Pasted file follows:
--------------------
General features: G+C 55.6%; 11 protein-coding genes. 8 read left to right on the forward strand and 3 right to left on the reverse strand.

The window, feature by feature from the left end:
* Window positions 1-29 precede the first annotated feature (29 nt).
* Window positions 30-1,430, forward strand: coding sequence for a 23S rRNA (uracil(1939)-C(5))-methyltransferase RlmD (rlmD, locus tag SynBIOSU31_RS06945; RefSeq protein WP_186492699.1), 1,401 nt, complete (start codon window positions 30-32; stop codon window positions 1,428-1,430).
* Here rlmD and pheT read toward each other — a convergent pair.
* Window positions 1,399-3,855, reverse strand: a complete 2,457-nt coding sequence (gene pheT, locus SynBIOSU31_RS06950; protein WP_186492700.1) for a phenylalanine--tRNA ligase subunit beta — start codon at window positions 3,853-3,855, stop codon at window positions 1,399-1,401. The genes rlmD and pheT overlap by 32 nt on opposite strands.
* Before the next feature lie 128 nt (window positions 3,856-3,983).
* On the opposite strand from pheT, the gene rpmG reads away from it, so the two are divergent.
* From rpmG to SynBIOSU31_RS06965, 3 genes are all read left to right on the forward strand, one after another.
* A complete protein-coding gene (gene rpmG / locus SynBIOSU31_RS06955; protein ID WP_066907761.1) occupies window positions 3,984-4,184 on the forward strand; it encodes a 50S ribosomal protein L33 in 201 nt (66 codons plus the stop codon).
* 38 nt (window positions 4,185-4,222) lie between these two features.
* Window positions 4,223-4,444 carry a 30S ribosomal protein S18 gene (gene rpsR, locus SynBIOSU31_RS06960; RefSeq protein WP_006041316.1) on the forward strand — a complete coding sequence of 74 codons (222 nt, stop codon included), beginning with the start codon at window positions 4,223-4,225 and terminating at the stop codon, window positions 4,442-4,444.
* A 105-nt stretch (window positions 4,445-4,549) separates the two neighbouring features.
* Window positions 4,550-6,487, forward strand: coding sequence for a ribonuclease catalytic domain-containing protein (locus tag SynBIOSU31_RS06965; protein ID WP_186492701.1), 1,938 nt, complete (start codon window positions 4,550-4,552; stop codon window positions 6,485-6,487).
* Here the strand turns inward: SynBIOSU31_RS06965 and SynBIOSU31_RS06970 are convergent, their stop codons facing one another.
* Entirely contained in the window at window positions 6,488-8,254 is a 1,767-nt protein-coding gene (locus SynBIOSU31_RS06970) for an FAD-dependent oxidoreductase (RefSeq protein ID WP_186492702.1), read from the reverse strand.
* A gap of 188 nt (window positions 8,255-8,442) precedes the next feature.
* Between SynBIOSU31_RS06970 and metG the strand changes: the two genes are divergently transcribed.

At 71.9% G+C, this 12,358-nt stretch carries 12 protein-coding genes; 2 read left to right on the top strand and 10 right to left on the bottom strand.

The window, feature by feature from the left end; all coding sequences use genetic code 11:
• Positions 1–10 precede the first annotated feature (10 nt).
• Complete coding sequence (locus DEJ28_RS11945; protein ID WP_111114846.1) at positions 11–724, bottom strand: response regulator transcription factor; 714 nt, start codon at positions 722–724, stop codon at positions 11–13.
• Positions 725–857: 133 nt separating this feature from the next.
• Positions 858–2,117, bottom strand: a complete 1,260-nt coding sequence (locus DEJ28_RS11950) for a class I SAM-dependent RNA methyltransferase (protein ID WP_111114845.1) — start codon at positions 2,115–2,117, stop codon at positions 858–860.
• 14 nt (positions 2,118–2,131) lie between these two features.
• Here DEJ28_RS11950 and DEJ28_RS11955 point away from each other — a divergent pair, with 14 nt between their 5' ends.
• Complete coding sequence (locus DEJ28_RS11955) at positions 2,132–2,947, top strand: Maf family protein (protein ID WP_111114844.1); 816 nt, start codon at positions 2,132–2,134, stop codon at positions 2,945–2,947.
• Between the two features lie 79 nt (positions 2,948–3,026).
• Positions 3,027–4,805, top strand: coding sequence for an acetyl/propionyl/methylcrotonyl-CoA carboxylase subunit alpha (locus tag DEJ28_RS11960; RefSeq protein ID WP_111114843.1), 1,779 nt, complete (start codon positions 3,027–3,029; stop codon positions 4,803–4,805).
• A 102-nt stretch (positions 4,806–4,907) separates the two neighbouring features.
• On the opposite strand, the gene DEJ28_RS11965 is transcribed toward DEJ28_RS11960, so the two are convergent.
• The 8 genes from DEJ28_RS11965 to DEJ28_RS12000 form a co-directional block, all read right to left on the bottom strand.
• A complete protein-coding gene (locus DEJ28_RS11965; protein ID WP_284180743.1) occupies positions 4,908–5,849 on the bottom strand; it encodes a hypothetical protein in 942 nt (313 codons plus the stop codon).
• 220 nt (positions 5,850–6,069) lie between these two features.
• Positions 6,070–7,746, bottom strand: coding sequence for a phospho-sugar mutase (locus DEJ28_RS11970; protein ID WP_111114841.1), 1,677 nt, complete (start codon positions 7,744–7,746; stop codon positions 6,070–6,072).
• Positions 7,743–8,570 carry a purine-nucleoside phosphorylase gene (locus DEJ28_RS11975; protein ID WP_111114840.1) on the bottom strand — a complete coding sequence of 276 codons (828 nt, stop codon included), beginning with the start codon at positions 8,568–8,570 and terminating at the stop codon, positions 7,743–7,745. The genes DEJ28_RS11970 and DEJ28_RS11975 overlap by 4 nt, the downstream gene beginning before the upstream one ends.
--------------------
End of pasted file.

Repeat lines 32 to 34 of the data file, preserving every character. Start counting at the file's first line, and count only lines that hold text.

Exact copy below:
• The 8 genes from DEJ28_RS11965 to DEJ28_RS12000 form a co-directional block, all read right to left on the bottom strand.
• A complete protein-coding gene (locus DEJ28_RS11965; protein ID WP_284180743.1) occupies positions 4,908–5,849 on the bottom strand; it encodes a hypothetical protein in 942 nt (313 codons plus the stop codon).
• 220 nt (positions 5,850–6,069) lie between these two features.